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according America ancient animals appears Asia beak beauty become believe birds breed brood brought called chick chickens closely cock colour common considerable cover crop distances distinct domestic domestic pigeon duck eggs Egypt England Europe extensive eyes feathers female flesh flight flocks fowl frequently geese goose green ground guinea-fowl habits hatched head Herat incubation India island Italy jungle-fowl known latter leaves legs less London male means musk duck native natural neck nest notice numbers observed once ordinary origin peacock perhaps period pigeon plumage poultry powers present race reared remarkable require respect Romans says season seen short skin sometimes soon sort species spread supply swan tail termed tion trees turkey usually varies variety various vast wild wild turkey wings winter young
Page 12 - I made me great works; I builded me houses; I planted me vineyards: I made me gardens and orchards, and I planted trees in them of all kinds of fruits: I made me pools of water, to water therewith the wood that bringeth forth trees...
Page 12 - I gathered me also silver and gold, and the peculiar treasure of kings and of the provinces. I gat me men-singers and women-singers, and the delights of the sons of men, as musical instruments, and that of all sorts.
Page 189 - But He was wounded for our transgressions, He was bruised for our iniquities; The chastisement of our peace was upon Him, And by His stripes we are healed.
Page 44 - Watch ye therefore : for ye know not when the master of the house cometh, at even, or at midnight, or at the cockcrowing, or in the morning: lest coming suddenly he find you sleeping. And what I say unto you I say unto all, Watch.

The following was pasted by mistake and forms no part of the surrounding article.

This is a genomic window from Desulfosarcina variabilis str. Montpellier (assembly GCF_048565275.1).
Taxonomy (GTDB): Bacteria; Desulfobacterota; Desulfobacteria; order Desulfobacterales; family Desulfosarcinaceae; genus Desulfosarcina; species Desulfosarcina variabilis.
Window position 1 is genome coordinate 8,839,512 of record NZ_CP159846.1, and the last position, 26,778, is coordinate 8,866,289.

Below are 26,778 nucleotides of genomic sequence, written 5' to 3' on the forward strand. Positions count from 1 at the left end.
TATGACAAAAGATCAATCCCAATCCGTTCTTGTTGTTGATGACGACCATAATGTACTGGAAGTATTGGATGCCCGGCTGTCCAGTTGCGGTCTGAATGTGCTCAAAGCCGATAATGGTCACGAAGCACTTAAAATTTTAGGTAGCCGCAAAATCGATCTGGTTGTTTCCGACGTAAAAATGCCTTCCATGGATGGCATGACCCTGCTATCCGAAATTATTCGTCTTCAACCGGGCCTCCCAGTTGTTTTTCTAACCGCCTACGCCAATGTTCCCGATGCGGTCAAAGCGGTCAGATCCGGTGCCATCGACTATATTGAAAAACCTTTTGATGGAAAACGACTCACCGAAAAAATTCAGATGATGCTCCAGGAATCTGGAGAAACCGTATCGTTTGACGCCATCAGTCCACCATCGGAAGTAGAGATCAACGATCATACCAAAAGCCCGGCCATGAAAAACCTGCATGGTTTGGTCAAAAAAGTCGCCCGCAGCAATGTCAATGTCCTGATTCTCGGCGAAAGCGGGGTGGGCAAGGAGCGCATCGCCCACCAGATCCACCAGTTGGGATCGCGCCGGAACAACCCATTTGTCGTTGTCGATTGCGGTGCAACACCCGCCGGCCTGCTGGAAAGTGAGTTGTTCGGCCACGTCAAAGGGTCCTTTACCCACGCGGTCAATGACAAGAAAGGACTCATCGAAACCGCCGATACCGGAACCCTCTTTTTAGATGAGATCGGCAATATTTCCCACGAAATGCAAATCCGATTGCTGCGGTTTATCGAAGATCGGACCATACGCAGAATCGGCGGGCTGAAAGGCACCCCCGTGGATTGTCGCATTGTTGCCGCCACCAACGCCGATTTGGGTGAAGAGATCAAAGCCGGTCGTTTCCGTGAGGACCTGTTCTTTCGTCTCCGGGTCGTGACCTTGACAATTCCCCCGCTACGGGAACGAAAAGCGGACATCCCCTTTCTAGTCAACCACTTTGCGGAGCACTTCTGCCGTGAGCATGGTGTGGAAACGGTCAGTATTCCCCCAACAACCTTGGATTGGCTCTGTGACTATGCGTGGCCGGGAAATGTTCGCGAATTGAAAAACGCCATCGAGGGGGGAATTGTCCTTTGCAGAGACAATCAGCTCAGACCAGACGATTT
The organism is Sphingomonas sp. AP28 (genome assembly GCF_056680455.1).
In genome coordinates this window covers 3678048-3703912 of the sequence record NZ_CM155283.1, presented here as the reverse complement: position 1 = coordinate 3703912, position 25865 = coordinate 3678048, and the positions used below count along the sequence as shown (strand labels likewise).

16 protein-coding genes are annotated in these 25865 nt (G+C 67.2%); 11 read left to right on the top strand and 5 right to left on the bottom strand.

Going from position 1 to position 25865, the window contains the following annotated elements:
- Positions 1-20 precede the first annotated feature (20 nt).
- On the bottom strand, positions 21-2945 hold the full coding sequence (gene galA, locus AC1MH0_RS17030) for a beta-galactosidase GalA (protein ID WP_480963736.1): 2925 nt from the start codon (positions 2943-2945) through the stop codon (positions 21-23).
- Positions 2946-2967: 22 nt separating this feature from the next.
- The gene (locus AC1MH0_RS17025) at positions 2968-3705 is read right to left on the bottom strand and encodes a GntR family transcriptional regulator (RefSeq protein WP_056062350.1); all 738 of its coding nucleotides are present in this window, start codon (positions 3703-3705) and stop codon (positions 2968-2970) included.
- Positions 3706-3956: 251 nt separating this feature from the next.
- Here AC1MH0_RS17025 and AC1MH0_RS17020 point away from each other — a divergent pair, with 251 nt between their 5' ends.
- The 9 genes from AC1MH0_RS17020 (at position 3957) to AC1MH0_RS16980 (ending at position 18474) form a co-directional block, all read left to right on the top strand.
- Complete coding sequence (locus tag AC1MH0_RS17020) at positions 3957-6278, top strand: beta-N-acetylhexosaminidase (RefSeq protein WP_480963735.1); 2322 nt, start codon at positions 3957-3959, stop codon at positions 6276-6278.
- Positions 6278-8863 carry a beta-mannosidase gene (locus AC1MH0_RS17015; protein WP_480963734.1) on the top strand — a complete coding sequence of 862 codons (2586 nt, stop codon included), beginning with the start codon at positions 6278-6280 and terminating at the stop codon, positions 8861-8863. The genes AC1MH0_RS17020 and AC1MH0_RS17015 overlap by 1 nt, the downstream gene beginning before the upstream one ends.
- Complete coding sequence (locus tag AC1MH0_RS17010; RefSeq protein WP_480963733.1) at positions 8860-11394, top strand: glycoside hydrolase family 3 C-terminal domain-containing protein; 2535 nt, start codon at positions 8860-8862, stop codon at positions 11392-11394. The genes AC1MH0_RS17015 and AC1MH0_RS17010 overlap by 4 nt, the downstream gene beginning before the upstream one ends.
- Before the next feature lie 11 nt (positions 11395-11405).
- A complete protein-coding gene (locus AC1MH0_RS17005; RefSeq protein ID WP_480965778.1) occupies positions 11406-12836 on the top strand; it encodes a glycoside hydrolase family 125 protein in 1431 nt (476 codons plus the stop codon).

Page 6 - And Adah bare Jabal: he was the father of such as dwell in tents, and of such as have cattle.
Page 115 - ... as the pigeon grows older, the proportion of common food is increased ; so that by the time it is seven, eight, or nine days old, the secretion of the curd ceases in the old ones, and of course no more will be found in the crop of the young.
Page 87 - Canada, and the now densely peopled parts of the United States, wild turkeys were formerly very abundant ; but, like the Indian and buffalo, they have been compelled to yield to the destructive ingenuity of the white settlers, often wantonly exercised, and seek refuge in the remotest parts of the interior. Although they relinquish their native soil with slow and reluctant steps, yet such is the rapidity with which settlements are extended and condensed over the surface of this country, that we may...
Page 94 - The mother will not leave her eggs, when near hatching, under any circumstances, while life remains. She will even allow an enclosure to be made around her, and thus suffer imprisonment, rather than abandon them. I once witnessed the hatching of a brood of Turkeys, which I watched for the purpose of securing them together with the parent. I concealed myself on the ground within a very few feet, and saw her raise herself half the length of her legs, look anxiously upon the eggs, cluck with a sound...